Deeproute.ai, an autonomous vehicle startup with offices in Shenzhen and Fremont, Calif., on Wednesday unveiled an ambitious self-driving solution.
The package named deeproot-driver 2.0 is a production-ready level 4 system that costs approximately $10,000. The price tag is incredible considering the hardware used: five solid-state lidar sensors, eight cameras, a proprietary computing system, and an optional millimeter-wave radar.
A DeProte spokesperson told Nerdshala that lidar accounts for about half of the total cost. “As the whole supply chain becomes more developed and scaled”[s] Up, we can expect the cost to go down further.”
The two-year-old startup is unapologetic about going up against its more mature counterparts. As stated in its release on Wednesday, “The deeproot-driver 2.0 provides a differentiation from existing L4 pioneers such as Waymo and Cruze, which boast sophisticated and efficient L4 algorithms, but with a hefty price tag, and Advanced driver-assistance systems (ADAS) such as Tesla, which are inexpensive but have limited capabilities in terms of fully automated driving.
Sensor makers in China are working to reduce the once exorbitant prices of lidar to make them suitable for mass production. The DJI-spawned Livox is one, and so is the Temasek-backed innovation.
DeProte’s L4 solution uses two pieces of Lidar from Robosense based in Shenzhen as its main lidar on the roof of the car. Three other lidar sensors from Beijing-based Z Vision are located front, left and right around the rear wheel, covering the vehicle’s blind spot. Z Vision and DeProte are both backed by Fosun RZ Capital, an affiliate fund of Chinese conglomerate Fosun Group.
The lower price of DeProte’s L4 technology could mean lower profits for the startup, or, it is squeezing the margins of its suppliers, the founder of an autonomous vehicle startup has suggested to Nerdshala.
A test drive shows that DeProte’s L4 system is capable of navigating congested traffic in the city of Shenzhen, performing tasks such as flexible lane changes, merging pedestrians and auto on- or off-ramp.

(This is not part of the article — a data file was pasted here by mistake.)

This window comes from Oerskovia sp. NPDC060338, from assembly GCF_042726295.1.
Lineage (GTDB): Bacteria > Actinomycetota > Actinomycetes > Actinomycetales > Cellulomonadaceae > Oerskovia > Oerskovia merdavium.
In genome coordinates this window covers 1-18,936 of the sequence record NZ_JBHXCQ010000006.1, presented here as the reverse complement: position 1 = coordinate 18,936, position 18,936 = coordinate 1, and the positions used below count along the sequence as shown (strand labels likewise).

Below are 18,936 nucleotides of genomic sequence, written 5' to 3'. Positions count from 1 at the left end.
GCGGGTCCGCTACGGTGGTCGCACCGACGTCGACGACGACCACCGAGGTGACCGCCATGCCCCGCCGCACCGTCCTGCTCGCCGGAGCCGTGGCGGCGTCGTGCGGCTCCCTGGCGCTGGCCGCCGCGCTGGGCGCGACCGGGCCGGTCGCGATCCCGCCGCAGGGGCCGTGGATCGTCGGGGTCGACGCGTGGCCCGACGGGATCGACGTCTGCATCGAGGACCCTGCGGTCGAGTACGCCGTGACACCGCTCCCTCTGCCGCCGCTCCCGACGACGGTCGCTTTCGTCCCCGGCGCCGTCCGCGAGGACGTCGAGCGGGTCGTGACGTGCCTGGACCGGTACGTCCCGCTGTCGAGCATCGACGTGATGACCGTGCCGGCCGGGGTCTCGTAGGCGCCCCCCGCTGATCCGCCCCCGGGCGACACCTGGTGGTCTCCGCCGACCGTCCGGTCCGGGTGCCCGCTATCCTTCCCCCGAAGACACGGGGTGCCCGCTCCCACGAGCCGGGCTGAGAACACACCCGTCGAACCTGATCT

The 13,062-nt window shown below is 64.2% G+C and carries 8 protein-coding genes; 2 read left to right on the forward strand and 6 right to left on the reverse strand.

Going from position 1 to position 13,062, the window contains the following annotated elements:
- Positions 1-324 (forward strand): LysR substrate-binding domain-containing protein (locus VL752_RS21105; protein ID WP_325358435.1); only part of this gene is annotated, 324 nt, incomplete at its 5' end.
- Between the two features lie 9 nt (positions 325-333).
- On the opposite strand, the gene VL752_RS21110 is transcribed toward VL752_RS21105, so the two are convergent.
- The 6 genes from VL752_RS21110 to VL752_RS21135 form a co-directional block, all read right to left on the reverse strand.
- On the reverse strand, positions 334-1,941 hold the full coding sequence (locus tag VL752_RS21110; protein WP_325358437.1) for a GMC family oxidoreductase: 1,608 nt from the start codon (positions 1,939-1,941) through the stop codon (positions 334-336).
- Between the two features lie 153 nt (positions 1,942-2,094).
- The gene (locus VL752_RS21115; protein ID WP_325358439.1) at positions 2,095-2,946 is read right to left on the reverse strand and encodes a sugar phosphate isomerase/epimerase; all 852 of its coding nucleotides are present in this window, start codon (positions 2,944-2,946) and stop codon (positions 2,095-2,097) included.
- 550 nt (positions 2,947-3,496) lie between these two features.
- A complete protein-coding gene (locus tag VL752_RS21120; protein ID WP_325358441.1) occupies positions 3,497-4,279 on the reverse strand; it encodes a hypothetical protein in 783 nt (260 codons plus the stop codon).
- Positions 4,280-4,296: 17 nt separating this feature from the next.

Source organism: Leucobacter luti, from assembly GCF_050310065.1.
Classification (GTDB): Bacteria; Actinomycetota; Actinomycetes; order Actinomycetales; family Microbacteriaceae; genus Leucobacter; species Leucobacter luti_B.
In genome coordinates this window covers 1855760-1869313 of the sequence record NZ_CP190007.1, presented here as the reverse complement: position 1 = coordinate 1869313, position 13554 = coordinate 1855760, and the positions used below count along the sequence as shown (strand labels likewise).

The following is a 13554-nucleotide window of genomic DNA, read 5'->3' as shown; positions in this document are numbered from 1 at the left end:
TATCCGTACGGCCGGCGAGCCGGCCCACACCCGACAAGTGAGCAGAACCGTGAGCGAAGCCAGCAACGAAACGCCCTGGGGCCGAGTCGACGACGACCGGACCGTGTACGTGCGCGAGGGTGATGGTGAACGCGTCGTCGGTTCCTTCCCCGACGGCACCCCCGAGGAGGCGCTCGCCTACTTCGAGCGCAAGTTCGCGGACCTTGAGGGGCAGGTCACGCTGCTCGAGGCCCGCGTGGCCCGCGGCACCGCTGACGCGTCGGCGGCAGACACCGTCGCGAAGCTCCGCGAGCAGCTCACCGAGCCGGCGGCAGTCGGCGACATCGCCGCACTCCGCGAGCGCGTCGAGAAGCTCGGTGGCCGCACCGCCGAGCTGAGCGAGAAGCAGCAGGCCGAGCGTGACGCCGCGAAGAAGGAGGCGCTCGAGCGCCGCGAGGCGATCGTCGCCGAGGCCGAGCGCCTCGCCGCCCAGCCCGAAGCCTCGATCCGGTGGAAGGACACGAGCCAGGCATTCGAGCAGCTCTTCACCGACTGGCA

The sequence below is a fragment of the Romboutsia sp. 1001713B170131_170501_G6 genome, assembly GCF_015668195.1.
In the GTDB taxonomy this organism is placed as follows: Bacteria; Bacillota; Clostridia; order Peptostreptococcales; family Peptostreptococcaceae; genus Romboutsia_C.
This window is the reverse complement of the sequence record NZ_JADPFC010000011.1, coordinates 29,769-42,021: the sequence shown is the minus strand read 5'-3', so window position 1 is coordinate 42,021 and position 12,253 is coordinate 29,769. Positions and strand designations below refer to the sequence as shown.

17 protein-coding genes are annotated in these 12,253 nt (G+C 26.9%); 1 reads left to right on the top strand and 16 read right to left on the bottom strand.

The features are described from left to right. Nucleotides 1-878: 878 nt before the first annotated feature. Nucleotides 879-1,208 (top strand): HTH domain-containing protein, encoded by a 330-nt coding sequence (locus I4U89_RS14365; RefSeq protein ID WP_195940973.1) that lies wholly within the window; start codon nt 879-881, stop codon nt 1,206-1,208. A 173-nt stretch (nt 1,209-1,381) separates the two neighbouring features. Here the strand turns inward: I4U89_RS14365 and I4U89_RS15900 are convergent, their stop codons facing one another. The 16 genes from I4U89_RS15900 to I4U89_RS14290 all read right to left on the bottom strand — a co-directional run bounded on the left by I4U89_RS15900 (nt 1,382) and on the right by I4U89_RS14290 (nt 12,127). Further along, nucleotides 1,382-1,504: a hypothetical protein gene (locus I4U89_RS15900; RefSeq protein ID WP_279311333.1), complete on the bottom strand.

Although just two years old, the team behind DeProte includes leaders in China’s self-driving industry. In 2019, Zhou Guang founded DeProte after he was forced into an internal battle with his last company, Roadstar.ai. At the time, Roadstar had raised at least $140 million from investors and was widely considered a promising player in the autonomous vehicle space.
Investors are in favor of Zhou’s new venture. In September, the startup announced $300 million Series B round from Alibaba, Generation Capital, Chinese automaker Geely, among others.
It is not uncommon to see OEMs and carmakers pouring money into AV startups in exchange for production partnerships in the future. For example, Momenta has made several strategic investments from giants such as Bosch, Toyota and Daimler.
While dProut hasn’t officially secured a customer for its L4 solution, a spokesperson for the startup said that some “major automakers” have moved into ride-hailing cars integrated with the technology and “they offer functionality as well as value.” were affected by the determination.”
“We are very positive at the prospect of signing the contract soon,” the spokesperson said.